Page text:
You are here

2016: The Year of Microhospitals and Specialty Service Lines

Organizations try cost-cutting spin-offs

In 2016, hospitals began to spin off specialty lines designed to serve certain niches of patients, with the aim of cutting the overhead expenses of hospital operators, according to an article on the FierceHealthcare website. The new report looks at key service lines that emerged or have grown during the past year, including microhospitals and freestanding emergency rooms (ERs).


Microhospitals have only a few beds and are usually built in an urban or suburban area, according to the article. Such facilities have been built or are under construction in Indianapolis, Nevada, Kansas City, Texas, Colorado, and Arizona. Some observers see them as an alternative to urgent care. Microhospitals may also provide a way to rescue larger, financially troubled facilities.

Freestanding ERs

There are approximately 500 freestanding ERs in the United States, but some industry observers believe that number could quadruple in the coming years, the article observes. These facilities are attractive for several reasons: 1) they provide services similar to those offered by full-sized hospitals but at a lower cost; 2) they are often exempt from state certificate-of-need laws; 3) they can alleviate overcrowding at primary hospitals; and 4) they can deliver care more efficiently.

Urgent Care Centers

Urgent care centers (UCCs) can reduce unnecessary health costs by diverting patients away from ERs when they require only basic outpatient care, the article suggests. They also offer an attractive option to patients who seek alternatives to visiting ERs in order to reduce their out-of-pocket costs. In addition, some UCCs have focused on specific specialty areas. Some clinics in Orlando, Florida, for example, offer orthopedic and cardiology care. There are approximately 7,000 UCCs in the U.S., and observers expect that number to grow 4% to 6% each year.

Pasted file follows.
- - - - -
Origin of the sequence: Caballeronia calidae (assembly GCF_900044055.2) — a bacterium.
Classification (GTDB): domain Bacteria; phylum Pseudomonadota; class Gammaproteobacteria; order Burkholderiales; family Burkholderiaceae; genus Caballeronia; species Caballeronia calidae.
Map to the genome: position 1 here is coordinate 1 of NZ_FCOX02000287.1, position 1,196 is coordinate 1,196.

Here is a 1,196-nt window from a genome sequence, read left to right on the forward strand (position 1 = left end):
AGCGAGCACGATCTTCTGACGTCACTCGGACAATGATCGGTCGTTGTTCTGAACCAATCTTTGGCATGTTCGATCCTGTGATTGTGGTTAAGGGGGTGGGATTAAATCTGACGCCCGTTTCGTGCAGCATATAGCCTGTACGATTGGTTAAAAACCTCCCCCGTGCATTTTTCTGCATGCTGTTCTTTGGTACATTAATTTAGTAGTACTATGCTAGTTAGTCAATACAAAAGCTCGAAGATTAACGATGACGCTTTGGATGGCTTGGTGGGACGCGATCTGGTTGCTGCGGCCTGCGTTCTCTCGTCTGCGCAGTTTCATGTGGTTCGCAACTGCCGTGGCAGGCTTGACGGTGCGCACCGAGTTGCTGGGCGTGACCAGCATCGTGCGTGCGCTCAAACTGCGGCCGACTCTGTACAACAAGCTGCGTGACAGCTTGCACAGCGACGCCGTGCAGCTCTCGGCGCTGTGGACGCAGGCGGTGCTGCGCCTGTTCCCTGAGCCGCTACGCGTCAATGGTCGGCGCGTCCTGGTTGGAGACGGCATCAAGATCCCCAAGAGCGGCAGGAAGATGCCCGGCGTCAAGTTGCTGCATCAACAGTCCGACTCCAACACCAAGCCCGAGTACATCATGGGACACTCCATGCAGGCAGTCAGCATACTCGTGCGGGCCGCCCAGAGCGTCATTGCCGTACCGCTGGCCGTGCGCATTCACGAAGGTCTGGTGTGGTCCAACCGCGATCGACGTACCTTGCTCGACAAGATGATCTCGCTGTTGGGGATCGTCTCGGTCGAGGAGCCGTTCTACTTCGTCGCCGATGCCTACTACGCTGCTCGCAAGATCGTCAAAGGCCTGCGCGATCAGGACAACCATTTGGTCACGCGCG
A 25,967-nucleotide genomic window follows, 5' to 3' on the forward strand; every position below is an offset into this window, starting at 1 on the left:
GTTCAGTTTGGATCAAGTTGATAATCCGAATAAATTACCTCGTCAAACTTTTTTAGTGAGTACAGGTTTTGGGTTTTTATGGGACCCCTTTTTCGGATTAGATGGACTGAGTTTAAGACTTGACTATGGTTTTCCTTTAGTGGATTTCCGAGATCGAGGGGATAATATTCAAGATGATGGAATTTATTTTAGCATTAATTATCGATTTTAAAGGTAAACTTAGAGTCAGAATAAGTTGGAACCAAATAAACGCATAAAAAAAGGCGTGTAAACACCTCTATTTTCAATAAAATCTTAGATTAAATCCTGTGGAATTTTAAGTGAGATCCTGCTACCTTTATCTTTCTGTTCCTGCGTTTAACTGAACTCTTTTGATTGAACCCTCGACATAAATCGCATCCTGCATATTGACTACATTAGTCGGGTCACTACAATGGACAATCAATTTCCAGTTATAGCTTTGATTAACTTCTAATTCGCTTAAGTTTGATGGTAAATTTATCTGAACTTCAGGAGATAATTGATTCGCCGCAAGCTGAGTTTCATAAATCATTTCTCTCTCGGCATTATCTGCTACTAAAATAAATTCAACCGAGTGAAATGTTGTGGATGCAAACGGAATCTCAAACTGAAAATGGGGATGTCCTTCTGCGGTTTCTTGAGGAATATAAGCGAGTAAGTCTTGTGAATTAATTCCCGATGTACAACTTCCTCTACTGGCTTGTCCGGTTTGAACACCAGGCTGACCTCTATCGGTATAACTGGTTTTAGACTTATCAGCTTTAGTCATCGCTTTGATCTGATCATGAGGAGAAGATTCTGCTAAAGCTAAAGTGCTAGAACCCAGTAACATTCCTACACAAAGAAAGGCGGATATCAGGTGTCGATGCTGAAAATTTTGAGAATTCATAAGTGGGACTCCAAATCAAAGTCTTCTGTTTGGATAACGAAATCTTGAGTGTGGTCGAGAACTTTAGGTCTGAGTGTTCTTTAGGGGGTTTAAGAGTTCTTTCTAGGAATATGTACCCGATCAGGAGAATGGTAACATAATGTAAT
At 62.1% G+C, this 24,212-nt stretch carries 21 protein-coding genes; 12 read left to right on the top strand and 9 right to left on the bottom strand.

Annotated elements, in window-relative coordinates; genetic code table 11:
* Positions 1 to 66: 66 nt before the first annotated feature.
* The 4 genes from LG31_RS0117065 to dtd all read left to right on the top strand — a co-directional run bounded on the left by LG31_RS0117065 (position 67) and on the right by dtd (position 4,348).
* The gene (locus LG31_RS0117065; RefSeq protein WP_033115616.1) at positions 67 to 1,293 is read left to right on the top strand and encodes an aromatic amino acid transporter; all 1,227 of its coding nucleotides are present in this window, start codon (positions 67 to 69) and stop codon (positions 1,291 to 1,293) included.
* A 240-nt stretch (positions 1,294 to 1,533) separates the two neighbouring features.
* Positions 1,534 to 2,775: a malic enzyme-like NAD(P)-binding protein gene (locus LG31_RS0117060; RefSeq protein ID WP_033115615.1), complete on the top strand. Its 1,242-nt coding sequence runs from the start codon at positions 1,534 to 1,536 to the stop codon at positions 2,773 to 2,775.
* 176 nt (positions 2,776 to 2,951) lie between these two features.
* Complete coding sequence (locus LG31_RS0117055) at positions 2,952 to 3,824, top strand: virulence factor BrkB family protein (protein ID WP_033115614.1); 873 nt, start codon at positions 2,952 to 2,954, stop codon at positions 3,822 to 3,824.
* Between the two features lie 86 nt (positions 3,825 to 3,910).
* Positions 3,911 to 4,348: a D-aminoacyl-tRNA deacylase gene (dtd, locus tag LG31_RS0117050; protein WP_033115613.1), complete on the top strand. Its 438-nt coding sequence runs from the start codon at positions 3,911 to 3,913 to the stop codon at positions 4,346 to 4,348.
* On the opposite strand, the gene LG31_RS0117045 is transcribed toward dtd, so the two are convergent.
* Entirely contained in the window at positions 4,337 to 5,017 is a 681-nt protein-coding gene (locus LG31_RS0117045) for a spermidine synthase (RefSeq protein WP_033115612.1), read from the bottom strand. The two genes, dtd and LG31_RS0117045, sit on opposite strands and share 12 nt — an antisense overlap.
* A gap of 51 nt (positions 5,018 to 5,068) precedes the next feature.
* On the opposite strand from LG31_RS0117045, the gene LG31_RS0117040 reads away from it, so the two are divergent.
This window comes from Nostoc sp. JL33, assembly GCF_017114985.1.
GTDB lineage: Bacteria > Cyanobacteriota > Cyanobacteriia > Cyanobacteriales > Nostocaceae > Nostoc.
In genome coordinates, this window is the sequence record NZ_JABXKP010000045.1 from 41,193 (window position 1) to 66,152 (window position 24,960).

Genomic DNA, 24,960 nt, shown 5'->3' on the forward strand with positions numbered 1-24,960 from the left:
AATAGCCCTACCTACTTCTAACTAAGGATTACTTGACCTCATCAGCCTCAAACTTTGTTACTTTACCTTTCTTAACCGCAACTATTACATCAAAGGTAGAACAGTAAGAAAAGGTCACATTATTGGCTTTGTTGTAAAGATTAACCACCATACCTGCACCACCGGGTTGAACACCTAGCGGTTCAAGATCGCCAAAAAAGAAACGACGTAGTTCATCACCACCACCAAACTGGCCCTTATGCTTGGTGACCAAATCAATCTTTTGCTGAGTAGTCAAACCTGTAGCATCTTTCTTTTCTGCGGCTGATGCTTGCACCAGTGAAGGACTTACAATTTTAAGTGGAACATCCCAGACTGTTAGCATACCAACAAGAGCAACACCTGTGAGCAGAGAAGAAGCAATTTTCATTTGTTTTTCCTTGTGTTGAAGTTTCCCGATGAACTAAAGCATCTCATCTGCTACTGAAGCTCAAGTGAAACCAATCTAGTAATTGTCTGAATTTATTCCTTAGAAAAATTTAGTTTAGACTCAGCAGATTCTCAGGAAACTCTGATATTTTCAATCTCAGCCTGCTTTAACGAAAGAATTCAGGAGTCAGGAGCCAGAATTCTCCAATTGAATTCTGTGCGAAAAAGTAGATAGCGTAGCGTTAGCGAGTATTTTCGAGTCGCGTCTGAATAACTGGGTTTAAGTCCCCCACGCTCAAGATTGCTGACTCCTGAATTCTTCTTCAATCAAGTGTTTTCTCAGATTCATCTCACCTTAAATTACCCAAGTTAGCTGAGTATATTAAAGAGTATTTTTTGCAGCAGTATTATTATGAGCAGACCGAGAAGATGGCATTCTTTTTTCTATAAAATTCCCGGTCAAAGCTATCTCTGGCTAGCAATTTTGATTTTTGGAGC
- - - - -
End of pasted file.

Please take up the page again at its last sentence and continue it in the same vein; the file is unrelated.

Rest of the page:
Bedless Hospitals

Bedless hospitals provide many of the same services as regular hospitals, but patients do not stay overnight. Such facilities are closer in line with demands for more care delivered on an outpatient basis, according to the article. Moreover, they may be a boon for rural hospitals, which are currently facing financial hard times.

Source: FierceHealthcare; December 30, 2016.

Recent Headlines

Despite older, sicker patients, mortality rate fell by a third in 10 years
Study finds fewer than half of trials followed the law
WHO to meet tomorrow to decide on international public heath emergency declaration
Study of posted prices finds wild variations and missing data
Potential contamination could lead to supply chain disruptions
Declining lung cancer mortality helped fuel the progress
Kinase inhibitor targets tumors with a PDGFRA exon 18 mutation
Delayed surgery reduces benefits; premature surgery raises risks
Mortality nearly doubled when patients stopped using their drugs